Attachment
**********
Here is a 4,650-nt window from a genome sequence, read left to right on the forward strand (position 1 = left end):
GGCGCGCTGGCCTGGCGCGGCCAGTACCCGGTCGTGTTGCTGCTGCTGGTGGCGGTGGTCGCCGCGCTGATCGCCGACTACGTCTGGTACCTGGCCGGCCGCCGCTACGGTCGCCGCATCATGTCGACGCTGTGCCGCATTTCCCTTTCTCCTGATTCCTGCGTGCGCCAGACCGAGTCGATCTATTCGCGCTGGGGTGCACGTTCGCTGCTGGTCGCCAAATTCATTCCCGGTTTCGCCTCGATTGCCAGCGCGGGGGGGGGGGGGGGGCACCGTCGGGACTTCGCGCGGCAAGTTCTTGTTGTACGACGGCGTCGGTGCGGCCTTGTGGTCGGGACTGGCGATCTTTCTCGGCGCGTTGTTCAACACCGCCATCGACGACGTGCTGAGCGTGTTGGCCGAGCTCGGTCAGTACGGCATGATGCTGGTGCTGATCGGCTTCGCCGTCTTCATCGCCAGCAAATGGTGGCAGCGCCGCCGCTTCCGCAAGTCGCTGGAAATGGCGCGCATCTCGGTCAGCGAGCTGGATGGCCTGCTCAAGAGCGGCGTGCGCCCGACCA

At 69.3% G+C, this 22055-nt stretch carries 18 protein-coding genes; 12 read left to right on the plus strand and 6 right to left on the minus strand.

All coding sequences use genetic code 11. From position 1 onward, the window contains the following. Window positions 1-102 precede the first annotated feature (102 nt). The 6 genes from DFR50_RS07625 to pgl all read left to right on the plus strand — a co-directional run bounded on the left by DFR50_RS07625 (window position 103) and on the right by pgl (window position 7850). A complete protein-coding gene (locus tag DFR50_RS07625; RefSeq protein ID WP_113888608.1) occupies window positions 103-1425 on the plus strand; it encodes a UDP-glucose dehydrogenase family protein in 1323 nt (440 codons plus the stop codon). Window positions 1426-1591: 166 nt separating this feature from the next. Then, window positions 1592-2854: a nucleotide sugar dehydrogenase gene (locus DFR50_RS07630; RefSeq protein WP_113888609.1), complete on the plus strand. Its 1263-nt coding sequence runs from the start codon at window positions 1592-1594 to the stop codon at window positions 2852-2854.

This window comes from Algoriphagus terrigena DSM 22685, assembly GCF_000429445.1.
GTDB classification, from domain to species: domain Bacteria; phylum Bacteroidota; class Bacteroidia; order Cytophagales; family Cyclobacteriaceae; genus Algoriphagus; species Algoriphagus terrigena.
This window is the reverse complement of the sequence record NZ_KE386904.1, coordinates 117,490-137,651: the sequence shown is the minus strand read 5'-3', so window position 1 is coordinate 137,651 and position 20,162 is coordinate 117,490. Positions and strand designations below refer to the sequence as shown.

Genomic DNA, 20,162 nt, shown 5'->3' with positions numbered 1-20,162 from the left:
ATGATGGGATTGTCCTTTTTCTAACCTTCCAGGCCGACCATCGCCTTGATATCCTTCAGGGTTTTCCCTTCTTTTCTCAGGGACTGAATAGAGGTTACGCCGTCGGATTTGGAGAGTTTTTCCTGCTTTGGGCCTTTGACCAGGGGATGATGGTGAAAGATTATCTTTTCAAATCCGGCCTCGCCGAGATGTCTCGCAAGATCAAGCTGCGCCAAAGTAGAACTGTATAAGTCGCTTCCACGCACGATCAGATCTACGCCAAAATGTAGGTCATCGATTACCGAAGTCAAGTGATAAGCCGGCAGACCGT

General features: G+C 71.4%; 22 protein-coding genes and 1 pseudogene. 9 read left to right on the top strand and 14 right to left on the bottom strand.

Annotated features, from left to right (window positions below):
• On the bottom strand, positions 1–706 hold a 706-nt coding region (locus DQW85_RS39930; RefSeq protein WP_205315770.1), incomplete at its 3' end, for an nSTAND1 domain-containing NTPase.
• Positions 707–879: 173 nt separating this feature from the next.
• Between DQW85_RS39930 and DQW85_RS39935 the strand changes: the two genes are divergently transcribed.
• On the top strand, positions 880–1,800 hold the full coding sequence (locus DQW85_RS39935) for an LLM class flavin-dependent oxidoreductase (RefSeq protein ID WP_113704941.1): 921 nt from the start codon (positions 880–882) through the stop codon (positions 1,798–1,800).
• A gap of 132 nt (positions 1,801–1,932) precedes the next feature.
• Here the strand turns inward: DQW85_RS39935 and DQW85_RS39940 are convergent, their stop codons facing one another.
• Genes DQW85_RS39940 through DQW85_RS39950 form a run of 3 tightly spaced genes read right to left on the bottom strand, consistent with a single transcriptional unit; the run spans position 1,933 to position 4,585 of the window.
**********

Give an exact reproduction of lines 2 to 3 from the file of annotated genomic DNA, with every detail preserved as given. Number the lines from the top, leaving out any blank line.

GGCGCGCTGGCCTGGCGCGGCCAGTACCCGGTCGTGTTGCTGCTGCTGGTGGCGGTGGTCGCCGCGCTGATCGCCGACTACGTCTGGTACCTGGCCGGCCGCCGCTACGGTCGCCGCATCATGTCGACGCTGTGCCGCATTTCCCTTTCTCCTGATTCCTGCGTGCGCCAGACCGAGTCGATCTATTCGCGCTGGGGTGCACGTTCGCTGCTGGTCGCCAAATTCATTCCCGGTTTCGCCTCGATTGCCAGCGCGGGGGGGGGGGGGGGGCACCGTCGGGACTTCGCGCGGCAAGTTCTTGTTGTACGACGGCGTCGGTGCGGCCTTGTGGTCGGGACTGGCGATCTTTCTCGGCGCGTTGTTCAACACCGCCATCGACGACGTGCTGAGCGTGTTGGCCGAGCTCGGTCAGTACGGCATGATGCTGGTGCTGATCGGCTTCGCCGTCTTCATCGCCAGCAAATGGTGGCAGCGCCGCCGCTTCCGCAAGTCGCTGGAAATGGCGCGCATCTCGGTCAGCGAGCTGGATGGCCTGCTCAAGAGCGGCGTGCGCCCGACCA

At 69.3% G+C, this 22055-nt stretch carries 18 protein-coding genes; 12 read left to right on the plus strand and 6 right to left on the minus strand.